Airbus CEO, Tom Enders, said before the Farnborough air show that the British Government is clueless regarding Brexit scenarios. He fears that the government could take the country to a hard Brexit with no idea what to do.
This is not the first warning about what might happen if Britain finds itself with no free market access to the EU. It is a growing worry among British companies.
Foreign companies with large investments in the UK are also becoming increasingly apprehensive.
BREXIT stands for BRitain EXITing the European Union, the world’s largest single market. On 23rd June 2016, the British electorate voted for Brexit.
In the Referendum, 17,410,742 people, i.e., 51.89%, voted for Brexit, while 16,141,241 people, i.e., 48.11%, voted to remain.
The British government is currently negotiating leaving terms with the EU. Airbus CEO and 48.11% of the electorate are concerned that a hard Brexit will be devastating for the economy.
In other words, they worry that if the country does not negotiate a free trade deal with the EU, unemployment will rise and investments will evaporate.
Airbus CEO wants a soft Brexit
Ever since the electorate voted to leave the EU, two terms have emerged: 1. Soft Brexit. 2. Hard Brexit. Below is an explanation of their meaning.
A hard Brexit would most likely mean import tariffs of 10% to 20% on British goods entering the EU. There would probably also be other trade restrictions such as quotas.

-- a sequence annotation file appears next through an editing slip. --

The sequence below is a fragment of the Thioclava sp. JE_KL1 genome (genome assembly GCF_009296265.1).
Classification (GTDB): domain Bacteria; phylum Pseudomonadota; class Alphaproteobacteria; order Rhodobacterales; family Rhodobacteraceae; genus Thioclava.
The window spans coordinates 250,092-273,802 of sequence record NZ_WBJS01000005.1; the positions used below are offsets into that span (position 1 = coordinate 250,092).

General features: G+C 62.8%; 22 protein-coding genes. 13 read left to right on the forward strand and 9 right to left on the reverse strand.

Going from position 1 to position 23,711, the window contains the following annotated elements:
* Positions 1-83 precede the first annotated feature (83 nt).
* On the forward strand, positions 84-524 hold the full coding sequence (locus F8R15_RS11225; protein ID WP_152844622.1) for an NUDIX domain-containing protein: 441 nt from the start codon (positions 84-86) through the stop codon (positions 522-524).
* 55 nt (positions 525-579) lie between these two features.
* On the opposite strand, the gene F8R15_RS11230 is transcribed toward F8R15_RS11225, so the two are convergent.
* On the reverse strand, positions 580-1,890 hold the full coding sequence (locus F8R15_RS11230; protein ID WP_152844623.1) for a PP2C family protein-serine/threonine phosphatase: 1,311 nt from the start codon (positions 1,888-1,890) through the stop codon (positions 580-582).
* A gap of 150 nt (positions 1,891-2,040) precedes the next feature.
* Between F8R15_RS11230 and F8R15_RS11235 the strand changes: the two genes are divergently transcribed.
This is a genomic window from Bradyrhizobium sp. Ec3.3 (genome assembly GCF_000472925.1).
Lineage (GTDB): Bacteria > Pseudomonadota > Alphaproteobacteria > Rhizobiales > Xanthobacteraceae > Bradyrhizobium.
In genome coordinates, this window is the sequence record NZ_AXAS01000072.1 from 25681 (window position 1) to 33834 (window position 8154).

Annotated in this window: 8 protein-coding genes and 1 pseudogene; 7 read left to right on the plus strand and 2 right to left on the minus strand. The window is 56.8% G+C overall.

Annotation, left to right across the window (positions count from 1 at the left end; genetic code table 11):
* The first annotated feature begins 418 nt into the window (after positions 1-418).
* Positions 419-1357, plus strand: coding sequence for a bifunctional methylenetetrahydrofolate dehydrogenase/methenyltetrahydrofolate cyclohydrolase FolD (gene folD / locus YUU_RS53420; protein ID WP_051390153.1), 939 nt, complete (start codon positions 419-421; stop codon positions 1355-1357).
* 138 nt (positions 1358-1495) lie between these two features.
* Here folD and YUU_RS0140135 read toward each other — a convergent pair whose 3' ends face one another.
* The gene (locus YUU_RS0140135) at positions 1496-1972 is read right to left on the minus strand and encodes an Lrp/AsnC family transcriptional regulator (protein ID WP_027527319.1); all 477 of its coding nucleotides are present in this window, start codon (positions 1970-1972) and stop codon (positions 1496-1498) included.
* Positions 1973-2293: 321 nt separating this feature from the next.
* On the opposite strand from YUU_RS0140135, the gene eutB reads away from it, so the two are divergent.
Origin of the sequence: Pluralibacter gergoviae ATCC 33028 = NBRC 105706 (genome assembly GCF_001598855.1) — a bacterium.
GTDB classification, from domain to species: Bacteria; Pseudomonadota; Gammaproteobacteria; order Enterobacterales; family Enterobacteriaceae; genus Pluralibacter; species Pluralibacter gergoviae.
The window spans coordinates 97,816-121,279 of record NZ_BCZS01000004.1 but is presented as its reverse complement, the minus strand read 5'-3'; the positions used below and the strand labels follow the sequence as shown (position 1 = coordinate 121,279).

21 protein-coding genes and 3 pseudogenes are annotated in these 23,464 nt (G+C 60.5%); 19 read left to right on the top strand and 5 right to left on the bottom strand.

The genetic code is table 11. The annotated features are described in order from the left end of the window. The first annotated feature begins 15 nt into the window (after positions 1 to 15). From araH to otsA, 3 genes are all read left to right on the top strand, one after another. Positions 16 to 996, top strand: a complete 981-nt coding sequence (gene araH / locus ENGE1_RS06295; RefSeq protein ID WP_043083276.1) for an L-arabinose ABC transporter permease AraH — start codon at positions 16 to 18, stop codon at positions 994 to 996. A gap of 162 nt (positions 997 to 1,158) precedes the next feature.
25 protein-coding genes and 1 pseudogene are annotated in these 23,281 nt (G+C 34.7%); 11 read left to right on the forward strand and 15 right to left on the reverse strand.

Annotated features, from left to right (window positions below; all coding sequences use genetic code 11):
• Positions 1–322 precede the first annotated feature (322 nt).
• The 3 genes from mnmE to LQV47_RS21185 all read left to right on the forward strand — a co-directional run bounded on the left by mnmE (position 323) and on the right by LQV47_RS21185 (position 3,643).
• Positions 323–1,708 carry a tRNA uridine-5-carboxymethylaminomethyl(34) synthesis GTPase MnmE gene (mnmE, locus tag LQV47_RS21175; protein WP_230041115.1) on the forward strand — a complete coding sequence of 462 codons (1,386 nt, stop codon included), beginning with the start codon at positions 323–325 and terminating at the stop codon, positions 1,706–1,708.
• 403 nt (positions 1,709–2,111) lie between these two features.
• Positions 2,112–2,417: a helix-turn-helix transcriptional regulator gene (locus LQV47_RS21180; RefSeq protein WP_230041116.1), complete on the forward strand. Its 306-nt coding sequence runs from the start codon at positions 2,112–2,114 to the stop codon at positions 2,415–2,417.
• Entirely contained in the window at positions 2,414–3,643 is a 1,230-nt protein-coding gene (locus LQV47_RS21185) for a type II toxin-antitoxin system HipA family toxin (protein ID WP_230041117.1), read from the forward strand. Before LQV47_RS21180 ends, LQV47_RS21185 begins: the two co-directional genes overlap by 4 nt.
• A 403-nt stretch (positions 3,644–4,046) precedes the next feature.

Britain would also lose its passporting rights. Passporting refers to financial institutions having the right to operate across the EU. With passporting, a bank, for example, does not need to request authorization in each EU state.
With a soft Brexit, the UK becomes semi-detached from the EU. The separation is not total.
In other words, the UK is independent to a certain extent, but still has free, unfettered access to the EU marketplace.
British financial institutions maintain their passporting right if a soft Brexit occurs.
Airbus CEO comments – timing
The Airbus CEO comments come as Prime Minister Theresa May’s cabinet meets at Chequers to resolve disagreements. Specifically, serious and deep disagreements within the government over Brexit.
The Prime Minister is about to propose a Brexit deal to Brussels. It is important to thrash out those disagreements before sending the proposal.
Airbus, which has 14,000 workers in Britain and supports a further 100,000 supply chain employees, is already preparing itself. In other words, Airbus is preparing for a worse-case scenario, i.e., no trade deal or a hard Brexit.
The Airbus CEO said:
““Rest assured that we are taking first preparations as we speak in order to mitigate consequences from whatever Brexit scenario may follow.”
“Brexit in whatever form, soft or hard, light or clean, whatever you call it, will be damaging for industry, for our industry and damaging for the UK, whatever the outcome will be.”